There are always three sides to the story...
November 10, 2010 8:06 AM   Subscribe

Peter Taylor (wiki) is a British journalist and documentary maker. In the late nineties, he published three books looking at the troubles in Northern Ireland from the perspective of the three main elements involved. These were turned into three documentary series. Provos: The IRA and Sinn Fein [episode 1, part 1], Loyalists [episode 1, part 1], and Brits: The War Against the IRA [episode 1, part 1] are available in 52 parts on the YouTube channel of user 26and6equals1.
posted by The Ultimate Olympian (10 comments total) 30 users marked this as a favorite
Terrific, thanks for posting. Looking forward to watching this after work.
posted by carter at 8:23 AM on November 10, 2010

"Terrific" is probably the right word - causing terror, terrifying. I should probably have put a warning on there that there are many disturbing images and descriptions in there folks.
posted by The Ultimate Olympian at 8:25 AM on November 10, 2010

Good point, TUO.

To get a rough perspective, the relative populations of the USA and Northern Ireland are about 180:1. So you can take the NI figures and multiply by 180 to get figures for a similar conflict in the USA. It's a bit hard trying to get figures for the death tolls, but 3,250 is in the ballpark, or equivalent to about 585,000 in the US over thirty years, if the conflict was occurring now. In other words, about 50 people a day.
posted by carter at 8:49 AM on November 10, 2010

I can't watch this now at work either, but will do so later. In the meantime, those of us in that situation might enjoy this article from The Atlantic on the British efforts to infiltrate the IRA.
posted by TedW at 9:38 AM on November 10, 2010 [1 favorite]

I remember when the Provos part was broadcast on PBS Frontline here in the states. It was only recently that I discovered the other two docus. Fascinating stuff, great post.
posted by Pirate-Bartender-Zombie-Monkey at 11:54 AM on November 10, 2010

Another way of scaling the Ulster conflict is to consider it in terms of the US occupation of Iraq. Even if Iraq was considered more of a struggle between two rival gangs, as in Ulster, instead of its much more complex factional setup, then for the US to contain the conflict with the same level of troop engagement as boots on the ground that the UK did, the US would have had to maintain a standing troop presence of over 500,000, for decades. That's a lot of boots.
posted by meehawl at 9:02 PM on November 10, 2010

Great. I look forward to this immensely, even if I end up having problems with it.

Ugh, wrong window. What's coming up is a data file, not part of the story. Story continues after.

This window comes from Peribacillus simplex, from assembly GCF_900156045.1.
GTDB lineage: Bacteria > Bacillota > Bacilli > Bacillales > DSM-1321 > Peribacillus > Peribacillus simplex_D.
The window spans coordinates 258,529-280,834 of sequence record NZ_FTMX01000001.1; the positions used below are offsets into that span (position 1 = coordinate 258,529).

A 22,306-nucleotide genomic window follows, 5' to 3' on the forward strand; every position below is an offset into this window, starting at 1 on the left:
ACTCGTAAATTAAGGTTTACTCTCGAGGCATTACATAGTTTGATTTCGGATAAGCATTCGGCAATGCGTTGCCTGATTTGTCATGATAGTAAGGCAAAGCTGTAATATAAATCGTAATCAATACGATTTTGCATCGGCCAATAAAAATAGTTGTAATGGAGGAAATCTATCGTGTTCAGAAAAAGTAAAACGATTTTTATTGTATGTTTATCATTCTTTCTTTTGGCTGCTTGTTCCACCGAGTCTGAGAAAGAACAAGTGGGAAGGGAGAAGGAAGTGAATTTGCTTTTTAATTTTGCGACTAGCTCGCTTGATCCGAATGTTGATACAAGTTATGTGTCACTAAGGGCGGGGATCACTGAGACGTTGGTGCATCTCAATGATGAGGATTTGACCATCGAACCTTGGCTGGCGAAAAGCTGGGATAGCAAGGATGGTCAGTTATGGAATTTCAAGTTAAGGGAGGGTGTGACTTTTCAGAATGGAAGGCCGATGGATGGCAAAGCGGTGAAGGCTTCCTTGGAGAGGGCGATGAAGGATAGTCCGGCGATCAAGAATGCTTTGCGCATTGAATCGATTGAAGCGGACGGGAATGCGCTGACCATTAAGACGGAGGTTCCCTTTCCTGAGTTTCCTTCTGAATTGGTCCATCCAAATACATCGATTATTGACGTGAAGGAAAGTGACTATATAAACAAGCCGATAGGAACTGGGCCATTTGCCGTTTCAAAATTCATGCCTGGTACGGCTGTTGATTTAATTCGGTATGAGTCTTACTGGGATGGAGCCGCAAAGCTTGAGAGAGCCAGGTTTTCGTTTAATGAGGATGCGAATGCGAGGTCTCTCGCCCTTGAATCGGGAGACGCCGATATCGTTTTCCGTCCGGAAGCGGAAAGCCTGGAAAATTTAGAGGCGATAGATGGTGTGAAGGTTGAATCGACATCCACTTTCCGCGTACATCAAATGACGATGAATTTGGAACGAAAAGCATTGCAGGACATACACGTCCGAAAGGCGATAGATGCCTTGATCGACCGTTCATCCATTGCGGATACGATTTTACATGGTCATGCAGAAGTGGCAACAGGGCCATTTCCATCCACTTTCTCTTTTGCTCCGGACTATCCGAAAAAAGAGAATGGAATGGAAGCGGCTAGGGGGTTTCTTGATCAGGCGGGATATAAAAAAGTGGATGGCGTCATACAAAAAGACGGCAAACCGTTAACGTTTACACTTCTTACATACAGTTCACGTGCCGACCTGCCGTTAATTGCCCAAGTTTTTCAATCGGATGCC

posted by Football Bat at 1:41 AM on November 11, 2010

I suspect that if you didn't have problems with it, there'd be something wrong with you. Another way to scale it would be to say that a country with a population the size of Phoenix lost 20 people a week for 30 years, but reducing it all to numbers is to anaethetise oneself a bit. The individual stories (which all three series are full of) have much greater impact than statistics ever could.

The most impressive thing about them for me is that most of the key players who are still alive are interviewed quite frankly about how they behaved. In a situation so complex and with the weight of so much history behind it, of course some journalistic corners are necessarily cut, but overall, it's an impressive piece of work that offers one of the best insights into what went on in Northern Ireland at that time.
posted by The Ultimate Olympian at 3:04 AM on November 11, 2010

I suppose for me the pervasiveness of the conflict was brought home when I found out that one of my random University roommates was a radio listener for the Provos. I noticed he had a bunch of unusual electronics in his room and that he spent several hours every day locked away, very quiet. After a while he showed me his simple job: sit there at assigned times scanning police and other emergency service bands, write down stuff overheard and deemed significant according to a cheat sheet he had, and then every few days mail them to a random PO Box. He was no heavy guy, not really into violence, and was not strongly or loudly ideological as many could be, but this was just what he did -- for years, with no pay, out of some sense of "loyalty".
posted by meehawl at 9:33 AM on November 11, 2010

Blimey. What did you do with that information?
posted by The Ultimate Olympian at 9:46 AM on November 11, 2010

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